Grieving loss took me places I never dreamed possible. It played games with my mind and distorted my judgment.  As time went on I wondered if these trials would ever end. Surprisingly, it was this much maligned woman who gave me hope.

We aren’t given details, but a close look at the rest of the story reveals she was more than one bad quote in one desperate moment.

No matter how bad it got, she stuck it out.

Stayed with him through his lowest days of rejection, loneliness, and frustration (Job 19).

She was faithfully by his side when others abandoned him. And God restored their lives, blessing them beyond what they could imagine (Job 42).

Distance gives perspective. I can sympathize with Job’s wife. She spoke those earlier words, it seems, not because she was wicked. Or rebellious. Or cruel. Because she was real, honest in a raw moment of her life. Someone who didn’t pretend everything would be okay. But was loyal and steadfast and didn’t quit.

My life is not marked with the suffering Job’s wife endured. But because of where God continues to walk with me, I get her. Perhaps you do, too.

Has your life been rocked and you aren’t sure how to respond? Trust God, Who will tenderly care for you through the process. And don’t worry ~ if you cry out in angry pain, He can handle it.  Trust me.

He will be faithful to remind you an action of ugliness does not make you a bad wife.

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It’s going the distance that counts.

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“Daddy, I’ve Met Someone”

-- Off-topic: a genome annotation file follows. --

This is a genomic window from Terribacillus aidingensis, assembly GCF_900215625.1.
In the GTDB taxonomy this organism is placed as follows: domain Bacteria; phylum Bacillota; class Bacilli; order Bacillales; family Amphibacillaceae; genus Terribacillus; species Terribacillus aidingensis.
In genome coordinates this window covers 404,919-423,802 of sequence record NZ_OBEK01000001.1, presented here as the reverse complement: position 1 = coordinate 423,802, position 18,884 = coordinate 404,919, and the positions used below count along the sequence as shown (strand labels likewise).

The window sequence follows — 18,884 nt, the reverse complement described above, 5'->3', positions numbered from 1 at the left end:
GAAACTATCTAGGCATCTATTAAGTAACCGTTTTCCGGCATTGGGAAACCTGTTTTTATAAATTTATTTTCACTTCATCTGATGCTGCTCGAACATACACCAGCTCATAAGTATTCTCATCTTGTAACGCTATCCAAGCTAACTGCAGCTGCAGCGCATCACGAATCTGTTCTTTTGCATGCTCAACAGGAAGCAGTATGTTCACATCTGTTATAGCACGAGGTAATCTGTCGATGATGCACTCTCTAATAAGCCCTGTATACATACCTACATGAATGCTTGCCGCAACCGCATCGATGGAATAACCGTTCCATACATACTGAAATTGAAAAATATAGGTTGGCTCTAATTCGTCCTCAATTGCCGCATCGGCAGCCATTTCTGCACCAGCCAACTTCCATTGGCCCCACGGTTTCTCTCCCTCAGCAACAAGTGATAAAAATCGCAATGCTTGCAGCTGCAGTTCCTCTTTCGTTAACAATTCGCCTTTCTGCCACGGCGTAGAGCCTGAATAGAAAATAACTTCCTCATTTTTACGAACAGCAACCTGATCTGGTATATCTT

“Daddy, I’ve Met Someone”


Posted By on Jun 21, 2015

I was not an easy daughter to raise, strong willed and challenging authority early on. Constantly questioning why this, why that. Couldn’t sit still during story time and never…ever…was quiet. While other little girls were taking dance lessons and sleeping in pink canopy beds, I was skinning knees and breaking stuff.

But somehow, I could talk my dad out of (most) discipline with “I’m sorry, Daddy. You know I love you the most in the world.” His heart would break wide open every time.

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As I grew up and began dating, Dad tried to be objective about the guys who came in and out of my life. Not that they were bad guys (well, most of them weren’t), but he always made me think.

“A guy who loves himself that much has no love left to give God or you.”
“You are in church more than him. Odds are that won’t change.”
“He’s a show off and trying to impress you. How does he treat you when he’s not buying you stuff?”
“If you settle for less in a husband, everything else in life will be less than it could have been.”